• Athentikos served on a leadership team with Lemonade International & Vidas Plenas to host an annual Art Camp
    for 100 at-risk kids in the community of La Limonada. Guatemala.
    Athentikos provided over 70% of the funding through individual donations
    and a grant given by LEGO.

Stories inspire change and hope. We are thankful to be
able to share these incredible blessings from 2012! They would not be
possible without you! Please help Athentikos continue to inspire through
the art of story by giving a tax-deductible gift of $50, $100, $200 or
more. Your investment will be exponentially returned as it inspires through the art of story throughout 2013 and years to come!

Thank you for believing with us and generously sharing your time, talent
and treasure! We are all part of this story to inspire together!

Help us inspire hope by giving a tax-deductible donation.

Please give online today or send a check to:

Athentikos PO Box 1902 Springhill, TN 37174

Thank you,

Scott & Amelia Moore

www.athentikos.com

Ringing Out of Control

I consider myself a strategic thinker. I like intentionality. On a practical level, that means I put a lot of thought into something before I pursue it. I count costs, develop a plan of attack, and then once there is a clear target … I dive in and invest my entire being into whatever it is I am pursuing. I don’t enjoy investing 50%. I am just not wired that way. There are probably many reasons for this characteristic in my life – not the least of which is my desire for control.

I am a story teller (communicator) by trade. So on one level, I want to have control over a message. I want to ensure that I tell stories with clarity and purpose –  simple stories with a rich depth. I prefer stories that connect with your heart immediately, but also reveal something new each time they are experienced. ‘Reparando’ is such a story.

Our goal was simple on paper: inspire viewers to respond. We set out to accomplish this goal using the metaphor of the repaired doll in the over-arching storyline. We wrestled through pre-production for over a year, weaving this metaphor through the story. Everything was intentional – from the “Michelangelo-esque” feel of the hand reaching down to pick up the doll in the title sequence, to the money exchanged as a ransom for doll parts, to the baptismal washing of the doll, to the white dress … I could go on and on … all of these things were intentionally included to reinforce the story of redemption.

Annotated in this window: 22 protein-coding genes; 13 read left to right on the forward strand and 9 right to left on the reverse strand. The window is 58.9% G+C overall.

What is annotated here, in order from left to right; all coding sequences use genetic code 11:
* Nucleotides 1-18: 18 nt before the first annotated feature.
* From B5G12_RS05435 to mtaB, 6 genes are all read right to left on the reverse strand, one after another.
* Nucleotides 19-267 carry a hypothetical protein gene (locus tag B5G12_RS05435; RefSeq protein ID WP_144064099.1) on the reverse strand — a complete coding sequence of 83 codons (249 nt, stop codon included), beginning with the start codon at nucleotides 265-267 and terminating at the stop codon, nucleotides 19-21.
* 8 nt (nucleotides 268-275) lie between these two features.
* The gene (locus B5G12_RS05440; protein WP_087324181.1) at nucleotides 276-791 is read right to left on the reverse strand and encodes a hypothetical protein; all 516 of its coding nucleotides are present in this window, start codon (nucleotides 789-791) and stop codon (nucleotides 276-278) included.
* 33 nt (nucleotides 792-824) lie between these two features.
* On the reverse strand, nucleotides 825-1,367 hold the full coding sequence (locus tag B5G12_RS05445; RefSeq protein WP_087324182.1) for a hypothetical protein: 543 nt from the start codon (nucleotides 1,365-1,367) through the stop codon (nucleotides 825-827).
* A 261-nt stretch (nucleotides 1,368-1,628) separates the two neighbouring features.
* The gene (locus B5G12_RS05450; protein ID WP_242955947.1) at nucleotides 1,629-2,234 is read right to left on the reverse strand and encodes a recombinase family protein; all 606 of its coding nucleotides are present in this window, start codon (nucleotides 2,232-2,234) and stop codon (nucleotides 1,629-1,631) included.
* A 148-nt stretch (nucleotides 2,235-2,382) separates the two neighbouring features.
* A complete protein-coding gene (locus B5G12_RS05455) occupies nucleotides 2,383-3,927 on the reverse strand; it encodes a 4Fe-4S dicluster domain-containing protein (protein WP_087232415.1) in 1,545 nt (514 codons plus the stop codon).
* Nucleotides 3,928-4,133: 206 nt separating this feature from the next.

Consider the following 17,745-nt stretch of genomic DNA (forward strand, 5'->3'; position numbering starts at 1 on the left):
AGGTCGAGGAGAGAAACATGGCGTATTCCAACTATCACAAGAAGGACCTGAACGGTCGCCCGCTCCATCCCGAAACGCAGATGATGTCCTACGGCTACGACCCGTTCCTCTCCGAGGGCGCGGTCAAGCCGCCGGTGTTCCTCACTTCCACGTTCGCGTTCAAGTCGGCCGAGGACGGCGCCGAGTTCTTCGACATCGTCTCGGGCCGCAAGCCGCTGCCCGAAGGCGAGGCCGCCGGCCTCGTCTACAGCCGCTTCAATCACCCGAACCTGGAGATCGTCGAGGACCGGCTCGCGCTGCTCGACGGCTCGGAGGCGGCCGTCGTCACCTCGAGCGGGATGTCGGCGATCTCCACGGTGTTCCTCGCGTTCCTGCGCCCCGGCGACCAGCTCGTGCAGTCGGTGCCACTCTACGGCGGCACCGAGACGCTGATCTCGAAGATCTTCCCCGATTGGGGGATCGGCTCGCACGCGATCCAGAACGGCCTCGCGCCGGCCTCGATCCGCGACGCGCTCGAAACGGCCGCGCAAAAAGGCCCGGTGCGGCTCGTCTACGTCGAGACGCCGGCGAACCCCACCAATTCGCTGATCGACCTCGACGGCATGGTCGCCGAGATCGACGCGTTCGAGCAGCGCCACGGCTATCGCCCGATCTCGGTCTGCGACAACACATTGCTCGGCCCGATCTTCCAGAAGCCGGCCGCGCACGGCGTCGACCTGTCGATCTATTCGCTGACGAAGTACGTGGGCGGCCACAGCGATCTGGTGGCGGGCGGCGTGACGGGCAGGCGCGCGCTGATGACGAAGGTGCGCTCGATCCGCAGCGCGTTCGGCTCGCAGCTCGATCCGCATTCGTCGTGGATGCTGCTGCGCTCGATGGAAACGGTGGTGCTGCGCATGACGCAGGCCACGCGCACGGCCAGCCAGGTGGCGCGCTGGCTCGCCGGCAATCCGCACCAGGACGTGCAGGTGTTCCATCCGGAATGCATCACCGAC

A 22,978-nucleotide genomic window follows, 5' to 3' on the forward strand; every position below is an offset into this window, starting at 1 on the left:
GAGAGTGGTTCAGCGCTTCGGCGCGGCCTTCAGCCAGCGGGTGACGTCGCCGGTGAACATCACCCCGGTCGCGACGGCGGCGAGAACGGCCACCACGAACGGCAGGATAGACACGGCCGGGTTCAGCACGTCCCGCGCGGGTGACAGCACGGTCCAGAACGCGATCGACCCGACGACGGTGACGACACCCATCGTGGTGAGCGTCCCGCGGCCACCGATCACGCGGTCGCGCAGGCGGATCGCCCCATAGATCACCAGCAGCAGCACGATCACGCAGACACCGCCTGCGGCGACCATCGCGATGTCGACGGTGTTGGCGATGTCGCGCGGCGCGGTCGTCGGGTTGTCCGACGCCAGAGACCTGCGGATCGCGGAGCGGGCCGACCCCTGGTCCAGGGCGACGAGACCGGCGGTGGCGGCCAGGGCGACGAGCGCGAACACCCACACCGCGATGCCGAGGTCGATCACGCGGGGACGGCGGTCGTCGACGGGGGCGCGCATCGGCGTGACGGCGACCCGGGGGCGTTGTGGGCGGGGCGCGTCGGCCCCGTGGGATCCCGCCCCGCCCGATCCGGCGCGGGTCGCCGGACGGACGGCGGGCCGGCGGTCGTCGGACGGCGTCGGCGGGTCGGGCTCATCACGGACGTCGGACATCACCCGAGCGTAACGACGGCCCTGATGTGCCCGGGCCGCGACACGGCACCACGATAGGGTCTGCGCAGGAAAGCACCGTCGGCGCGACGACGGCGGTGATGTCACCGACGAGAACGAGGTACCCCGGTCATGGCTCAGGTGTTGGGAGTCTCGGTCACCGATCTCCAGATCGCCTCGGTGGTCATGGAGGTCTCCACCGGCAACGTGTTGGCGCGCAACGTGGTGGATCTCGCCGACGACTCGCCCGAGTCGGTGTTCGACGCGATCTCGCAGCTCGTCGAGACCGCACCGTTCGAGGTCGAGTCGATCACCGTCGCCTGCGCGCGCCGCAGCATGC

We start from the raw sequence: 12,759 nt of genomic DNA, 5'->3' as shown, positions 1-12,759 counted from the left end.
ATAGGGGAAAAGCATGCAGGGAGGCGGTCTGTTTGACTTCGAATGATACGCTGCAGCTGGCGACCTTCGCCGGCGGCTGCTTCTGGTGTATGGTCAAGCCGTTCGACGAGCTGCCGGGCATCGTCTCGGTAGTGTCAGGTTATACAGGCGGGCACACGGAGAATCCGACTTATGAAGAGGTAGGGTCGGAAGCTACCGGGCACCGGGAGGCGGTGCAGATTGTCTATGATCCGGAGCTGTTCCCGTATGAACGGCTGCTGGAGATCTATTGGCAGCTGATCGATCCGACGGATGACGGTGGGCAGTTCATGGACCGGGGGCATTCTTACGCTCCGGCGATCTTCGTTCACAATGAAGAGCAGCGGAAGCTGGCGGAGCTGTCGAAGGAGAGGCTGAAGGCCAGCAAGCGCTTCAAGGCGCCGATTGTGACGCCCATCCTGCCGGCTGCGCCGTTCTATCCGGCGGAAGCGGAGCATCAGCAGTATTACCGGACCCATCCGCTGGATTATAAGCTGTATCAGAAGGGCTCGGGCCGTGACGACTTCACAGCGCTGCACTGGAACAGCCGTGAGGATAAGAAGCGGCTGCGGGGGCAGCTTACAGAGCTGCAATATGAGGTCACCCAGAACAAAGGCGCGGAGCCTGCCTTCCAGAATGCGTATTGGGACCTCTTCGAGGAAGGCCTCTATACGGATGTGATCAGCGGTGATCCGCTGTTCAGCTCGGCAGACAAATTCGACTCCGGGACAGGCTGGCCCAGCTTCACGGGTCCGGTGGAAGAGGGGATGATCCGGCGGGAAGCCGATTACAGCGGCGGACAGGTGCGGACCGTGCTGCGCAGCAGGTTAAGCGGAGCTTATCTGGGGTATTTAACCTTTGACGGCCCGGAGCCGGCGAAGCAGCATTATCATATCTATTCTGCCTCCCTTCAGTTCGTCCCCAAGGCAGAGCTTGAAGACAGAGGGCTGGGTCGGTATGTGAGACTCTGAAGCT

During the editing process, I came across a statement by Shorty that inspired me as I scored music for the film. Shorty says “como campanas en mi meante” or in English, “like ringing bells in my mind” when he remembered the message of God’s love in his life. I loved this concept of ringing bells and employed them in the musical score from the very beginning of the film. Watch the film and listen carefully for bells. You will first hear them in the title sequence as the hand reaches down. Then, you’ll hear bells over and over again throughout the story. This was intentional bell ringing. I wanted to communicate that “God loved Shorty and was present from the beginning.”

OK, now fast forward to a few weeks ago when I was in Grand Rapids, Michigan for the final event of our spring screening tour. Oddly, I listened to something in ‘Reparando’ for the first time. I say listened, because I had heard it before, but not connected the dots.

If you own the DVD, fast forward to the final scene of the movie in the market and listen carefully. As the scene builds and eventually plays out, you will hear the sound of a bell ringing out of control. When I say it is ringing out of control, I mean it. Someone is ringing the heck out of a bell and we had no control over it. It was just the natural sound of the market and a vendor was ringing a bell to gain attention. Little did they (or I) know how profound their bell ringing would become. If you listen for the bell, it is clearly present in this scene. But it sat there unnoticed by me for almost two years as I focused on my own intentionality.

I don’t want to over spiritualize it. But these bells reminded me that no matter how much intentionality I put into something, I am not in control. This lesson could not have come at a more profound time. Case in point … immediately after returning home from the Michigan screening / bell epiphany, I learned that I am loosing my day job – the job that actually pays my bills. None of my intentionality or planning mattered at that point. I’m simply not in control.

To be honest, my heart is walking a tightrope between mourning and dancing. I am a critical thinker and a processor. It isn’t just loosing my job. It’s deeper than simply finding a way to replace my income. There is a certain sting that hurts your soul when you are told that your purpose and passion are not valuable – at least when you are wired like me. It cuts deep. However, I have learned a couple things through Shorty & Tita in the film ‘Reparando’ :

1. God was, is, and will be in control of Shorty and Tita’s life. And the same holds true for mine.